To explore the effectiveness of pre-stress Level on the performance of the composite beam strenghened with external pre-stressed CFRP tendon, a parametric study was accomplished on four advanced models (CT1, CT2, CT3,and CT4) with several pre-stress level are tested. (CT1) for CFRP tendon with pre-stress force per bar P=20% of its ultimate strength. (CT2) for CFRP tendon with pre-stress force per bar P=30% of its ultimate strength. (CT3) for CFRP tendon with pre-stress force per bar P=40% of its ultimate strength. (CT4) for CFRP tendon with pre-stress force per bar P=50% of its ultimate strength.

summary of tendon properties and pre-stress level of each model are shown in **Table 4**. **Figure 8** shows The geometrical of the used models.Results are shown in **Figure 11**.

Prestress Level % | Strand strength (MPa) | Elastic Modulus (Gpa) | Tendon material | Model | No. |
---|---|---|---|---|---|

20 | 2410 | 165 | CFRP | CT1 | 1 |

30 | 2410 | 165 | CFRP | CT2 | 2 |

40 | 2410 | 165 | CFRP | CT3 | 3 |

50 | 2410 | 165 | CFRP | CT4 | 4 |

** Table 4:** Properties of models (CT1, CT2, CT3, and CT4)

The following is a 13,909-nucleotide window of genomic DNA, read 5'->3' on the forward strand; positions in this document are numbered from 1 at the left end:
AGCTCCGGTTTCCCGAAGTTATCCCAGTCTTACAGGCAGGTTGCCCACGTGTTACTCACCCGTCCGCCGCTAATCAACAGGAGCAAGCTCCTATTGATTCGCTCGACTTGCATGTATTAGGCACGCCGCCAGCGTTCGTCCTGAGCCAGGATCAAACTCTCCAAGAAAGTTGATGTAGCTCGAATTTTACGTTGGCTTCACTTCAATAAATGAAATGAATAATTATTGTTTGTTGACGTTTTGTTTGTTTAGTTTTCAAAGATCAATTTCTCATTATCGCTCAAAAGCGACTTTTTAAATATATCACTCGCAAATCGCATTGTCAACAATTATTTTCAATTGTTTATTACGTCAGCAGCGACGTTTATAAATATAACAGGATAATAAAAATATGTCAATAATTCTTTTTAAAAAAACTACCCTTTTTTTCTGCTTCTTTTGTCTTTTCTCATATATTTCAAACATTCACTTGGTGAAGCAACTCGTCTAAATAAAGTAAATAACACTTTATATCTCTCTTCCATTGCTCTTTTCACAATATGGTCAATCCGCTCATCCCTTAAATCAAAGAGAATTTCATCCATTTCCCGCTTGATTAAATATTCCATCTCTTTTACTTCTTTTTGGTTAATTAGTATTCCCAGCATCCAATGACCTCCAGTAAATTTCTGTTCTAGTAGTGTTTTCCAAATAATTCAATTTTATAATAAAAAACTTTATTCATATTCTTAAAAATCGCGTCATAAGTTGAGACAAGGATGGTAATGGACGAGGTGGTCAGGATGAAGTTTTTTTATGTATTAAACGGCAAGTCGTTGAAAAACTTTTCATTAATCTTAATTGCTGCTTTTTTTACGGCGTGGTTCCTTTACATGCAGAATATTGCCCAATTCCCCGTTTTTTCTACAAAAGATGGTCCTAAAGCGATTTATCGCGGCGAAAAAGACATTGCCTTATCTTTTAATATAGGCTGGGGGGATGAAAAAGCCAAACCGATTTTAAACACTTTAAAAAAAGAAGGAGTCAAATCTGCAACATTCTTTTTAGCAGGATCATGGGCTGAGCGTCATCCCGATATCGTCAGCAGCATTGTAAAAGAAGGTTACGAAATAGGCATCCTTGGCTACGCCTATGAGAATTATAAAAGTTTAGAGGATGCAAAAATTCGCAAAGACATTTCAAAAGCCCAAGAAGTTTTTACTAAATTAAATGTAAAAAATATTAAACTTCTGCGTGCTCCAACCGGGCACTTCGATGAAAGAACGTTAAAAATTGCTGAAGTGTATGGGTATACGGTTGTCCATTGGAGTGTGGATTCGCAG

From **Figure 11** it is observed that :

Model (CT1) maximum moment was 385 kN m, while the deflection was 16.44 mm.

Model (CT2) maximum moment was 374 kN m, while the deflection was 15.33 mm.

Model (CT3) maximum moment was 363 kN m, while the deflection was 14.27 mm.

Model (CT4) maximum moment was 352 kN m, while the deflection was 13.27 mm.

**Effect of tendon profile elevated**

To explore the effectiveness of tendon profile elevated from the bottom surface of steel beam flange on the performance of the composite beam strenghened with external pre-stressed CFRP tendon, a parametric study was accomplished on four advanced models (CH1, CH2,CH3, and CH4) with several straight CFRP tendon profile elevated from the bottom surface of steel beam flange he=10%,15%,20% and 25% of steel beam height respectively.

summary of tendon properties and tendon profile elevated of each model are shown in **Table 5**. **Figure 12** shows The geometrical of the used models.Results are shown in **Figure 13**.

he % of steel beam height | P.T Force (KN) | Model | No. |